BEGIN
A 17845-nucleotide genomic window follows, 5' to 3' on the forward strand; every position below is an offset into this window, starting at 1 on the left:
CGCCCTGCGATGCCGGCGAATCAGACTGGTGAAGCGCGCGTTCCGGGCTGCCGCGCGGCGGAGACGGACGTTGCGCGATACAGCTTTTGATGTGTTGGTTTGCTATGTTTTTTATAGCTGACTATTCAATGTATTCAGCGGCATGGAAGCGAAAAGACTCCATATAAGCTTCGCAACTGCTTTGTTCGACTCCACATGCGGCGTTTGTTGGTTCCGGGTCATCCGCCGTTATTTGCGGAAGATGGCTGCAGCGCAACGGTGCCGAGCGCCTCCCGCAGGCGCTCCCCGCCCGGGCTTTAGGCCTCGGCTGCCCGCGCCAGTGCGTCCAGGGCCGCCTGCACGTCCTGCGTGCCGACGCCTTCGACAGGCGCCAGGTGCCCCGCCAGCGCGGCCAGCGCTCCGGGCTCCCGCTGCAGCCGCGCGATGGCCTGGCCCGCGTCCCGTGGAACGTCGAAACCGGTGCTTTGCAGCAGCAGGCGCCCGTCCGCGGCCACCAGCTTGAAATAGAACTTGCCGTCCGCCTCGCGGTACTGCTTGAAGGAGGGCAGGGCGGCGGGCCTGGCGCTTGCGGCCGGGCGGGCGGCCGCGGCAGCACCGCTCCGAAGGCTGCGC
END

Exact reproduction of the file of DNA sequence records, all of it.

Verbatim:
A 17845-nucleotide genomic window follows, 5' to 3' on the forward strand; every position below is an offset into this window, starting at 1 on the left:
CGCCCTGCGATGCCGGCGAATCAGACTGGTGAAGCGCGCGTTCCGGGCTGCCGCGCGGCGGAGACGGACGTTGCGCGATACAGCTTTTGATGTGTTGGTTTGCTATGTTTTTTATAGCTGACTATTCAATGTATTCAGCGGCATGGAAGCGAAAAGACTCCATATAAGCTTCGCAACTGCTTTGTTCGACTCCACATGCGGCGTTTGTTGGTTCCGGGTCATCCGCCGTTATTTGCGGAAGATGGCTGCAGCGCAACGGTGCCGAGCGCCTCCCGCAGGCGCTCCCCGCCCGGGCTTTAGGCCTCGGCTGCCCGCGCCAGTGCGTCCAGGGCCGCCTGCACGTCCTGCGTGCCGACGCCTTCGACAGGCGCCAGGTGCCCCGCCAGCGCGGCCAGCGCTCCGGGCTCCCGCTGCAGCCGCGCGATGGCCTGGCCCGCGTCCCGTGGAACGTCGAAACCGGTGCTTTGCAGCAGCAGGCGCCCGTCCGCGGCCACCAGCTTGAAATAGAACTTGCCGTCCGCCTCGCGGTACTGCTTGAAGGAGGGCAGGGCGGCGGGCCTGGCGCTTGCGGCCGGGCGGGCGGCCGCGGCAGCACCGCTCCGAAGGCTGCGC